From the WUSTL Newsroom…
Four medical students at Washington University School of Medicine are among 68 students nationwide selected for the Howard Hughes Medical Institute’s Medical Research Fellows Program.
The $2.8 million annual initiative is designed to develop the next generation of physician-scientists by giving students a full year of mentored research training with some of the nation’s top biomedical scientists. Each student applied with a mentor of his or her choice and submitted a research proposal. Projects by Washington University students will investigate chronic itch, immune cells and cancer, nerve cell death and the promise of diagnostic nanoparticles in detecting disease.
The Howard Hughes Medical Institute is a science philanthropy aimed at advancing biomedical research and science education. The Medical Research Fellows Program has funded more than 1,600 students since it was established 26 years ago.
Third-year medical student Kow Essuman will work with mentor Jeffrey Milbrandt, MD, PhD, the James S. McDonnell Professor and head of the Department of Genetics. Essuman’s project will focus on a specific mechanism of cell death in neurons.
Second-year medical student Jessie Ge will spend the year at Stanford University, where she’ll investigate the use of biomarker-detecting nanoparticles that could indicate – through a patient’s skin – the presence of disease. The technology could eliminate the need for repeated blood draws to detect or track some cancers.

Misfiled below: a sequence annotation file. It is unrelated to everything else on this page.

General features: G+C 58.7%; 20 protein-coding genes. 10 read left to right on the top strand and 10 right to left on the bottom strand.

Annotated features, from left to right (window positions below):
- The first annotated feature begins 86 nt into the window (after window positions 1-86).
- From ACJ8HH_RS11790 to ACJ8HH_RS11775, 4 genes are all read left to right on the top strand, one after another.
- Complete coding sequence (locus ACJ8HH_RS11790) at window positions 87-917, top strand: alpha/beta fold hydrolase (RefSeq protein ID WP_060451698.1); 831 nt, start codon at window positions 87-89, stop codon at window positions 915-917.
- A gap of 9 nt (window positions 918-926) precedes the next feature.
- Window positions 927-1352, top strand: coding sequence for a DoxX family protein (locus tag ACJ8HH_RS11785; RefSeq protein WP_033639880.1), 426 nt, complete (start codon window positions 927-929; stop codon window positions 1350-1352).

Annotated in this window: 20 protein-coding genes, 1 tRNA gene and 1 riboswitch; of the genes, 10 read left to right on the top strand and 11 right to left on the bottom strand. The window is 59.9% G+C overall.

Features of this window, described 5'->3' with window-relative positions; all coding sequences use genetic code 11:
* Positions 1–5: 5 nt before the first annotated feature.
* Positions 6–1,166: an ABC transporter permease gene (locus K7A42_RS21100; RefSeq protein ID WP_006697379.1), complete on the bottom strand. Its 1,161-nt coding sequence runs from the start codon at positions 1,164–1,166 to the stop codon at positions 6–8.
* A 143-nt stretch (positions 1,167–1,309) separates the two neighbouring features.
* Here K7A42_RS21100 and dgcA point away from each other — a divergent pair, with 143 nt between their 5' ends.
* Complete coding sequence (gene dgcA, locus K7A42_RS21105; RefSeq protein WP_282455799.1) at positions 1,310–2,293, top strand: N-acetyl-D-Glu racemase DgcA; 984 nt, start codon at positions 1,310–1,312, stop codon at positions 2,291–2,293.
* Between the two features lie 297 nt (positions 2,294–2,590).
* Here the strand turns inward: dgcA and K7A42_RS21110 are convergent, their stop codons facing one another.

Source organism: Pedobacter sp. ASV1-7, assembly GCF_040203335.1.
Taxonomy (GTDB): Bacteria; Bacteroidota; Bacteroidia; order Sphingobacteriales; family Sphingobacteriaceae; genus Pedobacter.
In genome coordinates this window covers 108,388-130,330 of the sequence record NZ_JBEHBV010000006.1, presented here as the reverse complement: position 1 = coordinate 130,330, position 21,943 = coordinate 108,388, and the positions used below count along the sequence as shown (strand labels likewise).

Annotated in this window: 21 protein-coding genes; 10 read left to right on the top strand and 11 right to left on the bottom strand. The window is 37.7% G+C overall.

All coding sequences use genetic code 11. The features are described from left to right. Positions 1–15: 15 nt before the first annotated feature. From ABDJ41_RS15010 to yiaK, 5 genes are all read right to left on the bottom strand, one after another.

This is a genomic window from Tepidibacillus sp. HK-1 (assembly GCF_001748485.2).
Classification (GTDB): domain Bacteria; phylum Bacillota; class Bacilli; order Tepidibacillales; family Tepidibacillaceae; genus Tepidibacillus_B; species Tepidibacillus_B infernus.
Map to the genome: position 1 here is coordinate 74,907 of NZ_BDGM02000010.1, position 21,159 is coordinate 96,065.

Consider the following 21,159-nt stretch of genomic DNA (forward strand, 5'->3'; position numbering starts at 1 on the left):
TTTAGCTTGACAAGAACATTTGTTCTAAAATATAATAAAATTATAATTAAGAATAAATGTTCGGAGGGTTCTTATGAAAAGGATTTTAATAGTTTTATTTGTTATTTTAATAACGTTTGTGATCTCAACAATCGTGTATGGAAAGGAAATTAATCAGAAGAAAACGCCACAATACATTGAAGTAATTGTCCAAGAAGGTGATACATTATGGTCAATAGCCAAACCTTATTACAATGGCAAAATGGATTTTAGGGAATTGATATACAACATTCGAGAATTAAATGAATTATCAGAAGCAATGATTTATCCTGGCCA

Second-year medical student Julia Wagner will complete her year of research with Washington University physician-scientist and mentor Todd Fehniger, MD, PhD. Fehniger’s lab found that pre-activating human NK cells with molecules called cytokines makes them more responsive to tumor cells. Wagner will investigate the unique properties of these pre-activated NK cells, including their potential role in cancer immunotherapy.
Third-year medical student Amy Xu is working with faculty mentor Brian Kim, MD, to investigate the immune regulation of chronic pruritus, or itch, in eczema. She wants to investigate the role protein-signaling molecules called cytokines may play in provoking chronic itch. Xu’s research could help identify targets for eczema-associated itch therapy.
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